Explore holidays in Skopelos
A trip to this idyllic location – wonderfully green, unspoilt and peaceful – is about enjoying a world which moves at a different pace. Skopelos Town is a Traditional Settlement of Outstanding Beauty and you’ll find Ottoman and Venetian influences in the island’s 300 monasteries and churches. However, from the mountains and deep pine and horse chestnut woods at the island’s heart to the tiny coves, sleepy beaches and abundant wildlife, this is truly a destination for nature lovers and the romantic at heart.
Choose a luxury villa in Skopelos and you'll soon understand why they filmed Mamma Mia! here.
A selection of our holidays in Skopelos
* Prices include seven nights’ accommodation, flights and transfers/car hire, based on the lowest rate for maximum occupancy.
Our guide to Skopelos
In this section...
Introduction to Skopelos
A quietly confident gem
To round the fiercely imposing headland that hides Skopelos Town from the open Aegean is to happen, all of a sudden, upon the archetypal Greek scene. Ancient terracotta-tiled buildings race one another down a hillside to reach the azure blue bay below – a landslide of whitewash flecked with shocking pink bougainvillea.
Your arrival here by boat – the way everyone arrives – is a fitting one for an island so nonchalant about attracting tourism. Agriculture is the mainstay of commercial activity; olives and plums growing across a land too mountainous to ever consider hosting an airstrip.
An island at its own pace
The largest of the Sporades Islands, Skopelos is still less than 100km2. From a lush interior, criss-crossed with goat tracks and dotted with bright blue beehives, rise two mountains which preside over the leisurely comings and goings of craft on the azure waters all around.
Lunching in waterfront tavernas, relaxing in secret courtyards and wandering the wonderfully serene landscapes form the mainstay of activity here. You'll gain a proper appreciation of the here and now – and of a landscape unchanged for thousands of years.
Sitting under the watchful eye of the steadfast Venetian fortress high above, the tumbling of meticulous, freshly whitened buildings that make up Skopelos Town’s northern flank is known as the Chora.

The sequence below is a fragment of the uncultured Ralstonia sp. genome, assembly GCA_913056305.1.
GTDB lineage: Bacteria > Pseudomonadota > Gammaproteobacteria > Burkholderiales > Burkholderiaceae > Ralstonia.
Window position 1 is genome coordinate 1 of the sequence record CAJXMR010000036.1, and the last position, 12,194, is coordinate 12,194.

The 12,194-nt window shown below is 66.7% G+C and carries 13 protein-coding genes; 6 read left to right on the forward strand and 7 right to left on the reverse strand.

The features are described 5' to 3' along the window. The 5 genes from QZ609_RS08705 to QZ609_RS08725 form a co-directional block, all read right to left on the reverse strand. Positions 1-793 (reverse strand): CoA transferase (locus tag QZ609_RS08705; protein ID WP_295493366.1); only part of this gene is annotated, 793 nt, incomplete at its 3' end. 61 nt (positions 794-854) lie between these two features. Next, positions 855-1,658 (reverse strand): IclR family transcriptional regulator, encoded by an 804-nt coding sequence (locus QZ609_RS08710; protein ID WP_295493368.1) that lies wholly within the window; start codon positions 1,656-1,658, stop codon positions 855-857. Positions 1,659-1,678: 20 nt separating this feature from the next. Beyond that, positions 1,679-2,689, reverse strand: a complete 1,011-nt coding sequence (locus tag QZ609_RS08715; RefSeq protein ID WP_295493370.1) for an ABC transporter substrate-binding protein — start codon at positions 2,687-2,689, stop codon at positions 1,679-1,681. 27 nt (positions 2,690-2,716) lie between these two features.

The muse for many a Greek oil painting, the Chora is the heartbeat of the island; a charming tangle of cobbled alleyways, expertly navigated by black-clad priests.
As curiosity draws you higher, snatched glimpses of the Aegean give you a sense of just how high into the labyrinth you've climbed. But the explorer can meander happily here without fear of getting lost; downwards only ever leads back to the harbour below.
A Greek tragedy averted
Amid even the briefest of explorations, Skopelos evokes glimmers of déjà vu – vague recognitions of scenes from the hit musical film Mamma Mia!, which was shot here in 2007.
When Hollywood departed, fears stirred that fame might go to the island’s head. Happily, though, the Skopelites’ steely determination was enough to protect their cherished land from the ravages of tourism and its beauty remains remarkably free of gaudiness – from pine-clad mountains to its charming, unspoilt coast.
Even by Greek island standards, this is a place where time has stood still. And the serenely relaxing holiday to be enjoyed here will be all the more memorable for it.
At a glance
Map and other regions
Food & drink
A taste of Skopelos
Happily, island food is typical of the Mediterranean. It’s locally sourced and traditionally prepared, with shared starters called orektika, preceding main dishes of fish or meat which lend sumptuous flavour to hearty casseroles... and roasts.
The local cheese pie, so proudly Skopeletian, is said to have made its way here when a girl from neighbouring Alonissos married her Skopelos husband. But whatever its origin, you’ll be glad to have tried it.
Plums provide the key dessert ingredient on the island, harking back to the days when Skopelos was renowned for producing some of the finest prunes in the world. The tradition of massaging each fruit by hand as it came out of the oven may be a thing of the past, but the island’s moreish plum recipes will be around for years to come.
Tsipouro may be the local drink, but thanks to the Cretans, viticulture is alive and well on Skopelos. Local wine is white, refreshing and a good accompaniment to many a meal, but for something with added interest, look for retsina which is made by sealing wine vessels with pine resin.